Andrew Paul Wood – 23 June, 2015
Natalia Saegusa makes clever abstract drawings that belong loosely to the office supplies-fetishism genre that Judy Darragh pioneered and which Eddie Clemens made so memorably his own. Lines build up through emphatic repetition into elaborate formal patterns that frequently develop diffraction pattern nuances where overlapping lines intensify the already popping fluorescent colours.
Amber Wilson / Natalia Saegusa
Leave-taking Like Air / A Line Has Two Lines
2 June - 13 June 2015
Some people think they can tell if a work of art is by a man or a woman. This seems to me extremely unlikely, nor do I think pastel colours and delicacy in art are particularly “feminine”. Does it even matter? And yet people who should know better still trot out these clichés, particularly about women who dare to walk into the machismo Mordor of abstraction (as if Helen Frankenthaler, Lee Krasner, Joan Mitchell, Grace Hartigan and others hadn’t put all that to bed in the middle of last century, sometimes adopting pseudonyms like the women authors of the century before so that their work could be assessed on its own merits in a gender neutral context). Younger and emerging women artists certainly shouldn’t be saddled with that sort of baggage. So let us dispense with and dismiss such nonsense before looking at the work of Amber Wilson and Natalia Saegusa at Christchurch’s Chambers 241 gallery.
Auckland-based Wilson‘s Leave-taking Like Air consists of two bodies of work: exquisitely precise abstract watercolours that remind one a little of pick-n-mix granite cross-sections, or an Ishihara colour-blindness test through their muted earth tones and quite defined compositions (watercolour, often dismissed as the medium of weekend hobbyists, is by far one of the most technically challenging to get right); and oil on canvas all-overs flaunting their flatness in impressionistic blurs and gestural swooshes in pastels.
The former I admire for their intensity and spark: they are highly attractive and pulsate with purpose and focus. The latter does less for me, perhaps tiptoeing up a little too closely to the border of that “zombie formalism” US critic Walter Robinson is always beating his breast about, and to be fair the oils do seem anaemic and lacking context or syntax, especially when you compare them to similar, but infinitely more vivacious and purposeful work by Saskia Leek, for example. Either that or it’s some kind of meta-ironical joke and I don’t get it. The oil Blue Rider - named, no doubt, heavy-handedly for the early twentieth century German avant-garde expressionist group - avoids the fate of becoming a kind of background white noise like most of the others, by virtue of the intense plum, puce and cheeky flash of yellow that give the whole work structure.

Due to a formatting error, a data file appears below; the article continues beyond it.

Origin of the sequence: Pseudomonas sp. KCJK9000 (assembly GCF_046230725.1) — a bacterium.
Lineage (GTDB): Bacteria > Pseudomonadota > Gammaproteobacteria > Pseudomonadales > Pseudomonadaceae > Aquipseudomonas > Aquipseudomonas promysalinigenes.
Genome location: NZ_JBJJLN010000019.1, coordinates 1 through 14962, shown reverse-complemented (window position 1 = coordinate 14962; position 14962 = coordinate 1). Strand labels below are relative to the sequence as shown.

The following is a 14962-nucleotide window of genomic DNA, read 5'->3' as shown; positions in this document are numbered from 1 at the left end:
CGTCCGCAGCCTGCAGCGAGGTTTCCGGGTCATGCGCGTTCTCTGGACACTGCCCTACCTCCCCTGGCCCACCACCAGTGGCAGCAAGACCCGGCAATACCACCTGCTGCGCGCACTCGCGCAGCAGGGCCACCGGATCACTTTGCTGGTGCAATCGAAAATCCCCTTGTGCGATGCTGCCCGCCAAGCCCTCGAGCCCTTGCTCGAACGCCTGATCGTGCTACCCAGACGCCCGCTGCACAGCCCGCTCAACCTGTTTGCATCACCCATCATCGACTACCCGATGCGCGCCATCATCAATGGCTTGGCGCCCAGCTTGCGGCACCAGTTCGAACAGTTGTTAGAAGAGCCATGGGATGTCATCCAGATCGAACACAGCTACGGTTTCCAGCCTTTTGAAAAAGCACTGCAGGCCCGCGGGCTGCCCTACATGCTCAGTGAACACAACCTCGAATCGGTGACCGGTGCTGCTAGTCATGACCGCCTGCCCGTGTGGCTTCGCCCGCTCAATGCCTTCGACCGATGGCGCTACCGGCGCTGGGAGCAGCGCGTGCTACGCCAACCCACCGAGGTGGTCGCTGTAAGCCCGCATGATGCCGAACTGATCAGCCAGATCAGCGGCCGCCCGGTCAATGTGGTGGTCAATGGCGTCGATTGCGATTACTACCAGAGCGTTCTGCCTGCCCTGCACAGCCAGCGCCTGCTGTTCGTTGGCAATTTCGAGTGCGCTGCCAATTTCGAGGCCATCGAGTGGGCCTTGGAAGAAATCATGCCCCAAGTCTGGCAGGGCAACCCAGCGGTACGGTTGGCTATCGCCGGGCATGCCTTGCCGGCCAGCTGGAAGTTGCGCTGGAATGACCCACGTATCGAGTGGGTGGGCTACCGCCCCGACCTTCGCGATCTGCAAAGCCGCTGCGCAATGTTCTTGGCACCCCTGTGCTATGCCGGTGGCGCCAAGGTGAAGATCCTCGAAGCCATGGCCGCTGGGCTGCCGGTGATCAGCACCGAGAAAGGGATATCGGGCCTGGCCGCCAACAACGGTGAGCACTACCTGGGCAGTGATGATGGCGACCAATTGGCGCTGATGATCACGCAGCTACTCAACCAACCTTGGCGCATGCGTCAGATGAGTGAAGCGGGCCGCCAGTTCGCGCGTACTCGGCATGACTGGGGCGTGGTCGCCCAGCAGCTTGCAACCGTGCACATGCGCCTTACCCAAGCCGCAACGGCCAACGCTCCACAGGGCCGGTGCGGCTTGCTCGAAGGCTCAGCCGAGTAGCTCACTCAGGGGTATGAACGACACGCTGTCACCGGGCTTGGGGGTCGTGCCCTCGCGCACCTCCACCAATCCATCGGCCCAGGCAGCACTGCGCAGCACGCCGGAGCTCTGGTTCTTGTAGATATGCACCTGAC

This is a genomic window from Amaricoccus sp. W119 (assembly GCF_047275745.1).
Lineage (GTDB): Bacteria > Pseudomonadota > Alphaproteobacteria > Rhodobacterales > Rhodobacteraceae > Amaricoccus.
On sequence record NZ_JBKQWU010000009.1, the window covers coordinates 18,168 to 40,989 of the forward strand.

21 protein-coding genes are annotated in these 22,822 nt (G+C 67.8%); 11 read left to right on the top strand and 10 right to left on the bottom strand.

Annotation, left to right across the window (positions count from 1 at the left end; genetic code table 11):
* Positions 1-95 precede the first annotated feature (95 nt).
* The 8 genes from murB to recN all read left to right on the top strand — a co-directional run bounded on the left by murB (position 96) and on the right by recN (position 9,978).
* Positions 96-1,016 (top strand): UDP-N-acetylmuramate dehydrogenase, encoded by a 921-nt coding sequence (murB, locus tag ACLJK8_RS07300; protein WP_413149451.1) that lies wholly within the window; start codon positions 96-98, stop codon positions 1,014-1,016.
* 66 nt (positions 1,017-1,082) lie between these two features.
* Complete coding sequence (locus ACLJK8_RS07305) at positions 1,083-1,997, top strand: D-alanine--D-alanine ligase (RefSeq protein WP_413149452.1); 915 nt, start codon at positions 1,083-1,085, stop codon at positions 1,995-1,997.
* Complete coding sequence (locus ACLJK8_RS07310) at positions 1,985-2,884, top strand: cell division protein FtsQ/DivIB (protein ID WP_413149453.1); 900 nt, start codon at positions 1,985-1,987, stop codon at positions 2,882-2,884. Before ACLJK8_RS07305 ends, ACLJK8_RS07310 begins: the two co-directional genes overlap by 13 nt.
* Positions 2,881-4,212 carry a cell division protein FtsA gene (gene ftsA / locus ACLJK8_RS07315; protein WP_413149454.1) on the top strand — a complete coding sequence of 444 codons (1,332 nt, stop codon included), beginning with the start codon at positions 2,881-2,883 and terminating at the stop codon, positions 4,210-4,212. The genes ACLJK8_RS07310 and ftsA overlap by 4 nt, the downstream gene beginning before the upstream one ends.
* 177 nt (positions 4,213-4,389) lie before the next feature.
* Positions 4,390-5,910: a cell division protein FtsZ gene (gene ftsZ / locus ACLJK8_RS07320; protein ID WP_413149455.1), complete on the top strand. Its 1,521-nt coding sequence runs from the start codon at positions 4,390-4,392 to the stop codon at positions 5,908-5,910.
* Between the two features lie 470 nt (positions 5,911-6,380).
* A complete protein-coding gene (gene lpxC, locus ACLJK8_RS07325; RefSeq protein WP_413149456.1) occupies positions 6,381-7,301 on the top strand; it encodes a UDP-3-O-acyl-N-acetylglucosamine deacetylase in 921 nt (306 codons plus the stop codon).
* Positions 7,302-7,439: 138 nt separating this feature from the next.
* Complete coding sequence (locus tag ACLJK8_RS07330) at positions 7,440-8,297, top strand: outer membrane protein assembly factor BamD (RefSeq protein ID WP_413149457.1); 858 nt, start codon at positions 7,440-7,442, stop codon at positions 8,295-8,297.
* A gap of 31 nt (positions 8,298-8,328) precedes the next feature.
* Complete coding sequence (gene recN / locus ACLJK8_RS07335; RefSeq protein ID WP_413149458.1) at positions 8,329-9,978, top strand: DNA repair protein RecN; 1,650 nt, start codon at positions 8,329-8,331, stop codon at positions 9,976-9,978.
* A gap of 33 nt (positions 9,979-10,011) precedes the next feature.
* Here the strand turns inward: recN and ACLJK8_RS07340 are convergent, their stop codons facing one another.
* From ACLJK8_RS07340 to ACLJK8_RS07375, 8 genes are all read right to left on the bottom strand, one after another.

I find Natalia Saegusa’s work much more interesting and conceptually satisfying. In part A Line Has Two Lines belongs loosely to the office supplies-fetishism genre that Judy Darragh pioneered and which Eddie Clemens made so memorably his own. The marks are made with highlighter pen on copy paper (coloured and white). These are clever abstract drawings. Lines build up through emphatic repetition into elaborate formal patterns that frequently develop diffraction pattern nuances where overlapping lines intensify the already popping fluorescent colours. In their minimalist white frames the viewer quite forgets how humdrum and mundane the actual materials are; process/time-based conceptual art in lurid high modernist drag is wrung from an obsessive-compulsive doodle to discover all the possibilities and subtleties of two items of stationary.
Tracing the deliberate, controlled lines becomes almost a meditation like the lines raked in the sand of a Zen Buddhist garden or wood grain, defying true flatness with their subtle overlaps and hesitations. The caligraphic lines writhe and twist with a life of their own finding meaning in the mechanical limitations and guaranteed regularity of the highlighter’s straight-edged, angled fibre tip (already I feel myself slipping into another set of cliché assumptions based on Saegusa’s Japanese surname). When the drawings are lined up in a row they make for striking dayglo retinal candy that’s thoughtful as well.
The two artists counterpoint each other well across the Chambers 241 gallery space, striking up a conversation and neutralising each other’s weaknesses, enhancing their strengths. God knows that even in this day and age, it’s hard enough for women to get traction in an art world still in thrall to the cult of the male artist as culture-god-hero, and hopefully with every show like this that hangover dies a little more. Both Wilson and Saegusa clearly have good ideas and know how to work them, but Wilson needs to be cautious that her oils don’t plunge Alice-like down the rabbit hole of low stakes dealer flippability for a high-yield, risk-averse art market.
Andrew Paul Wood
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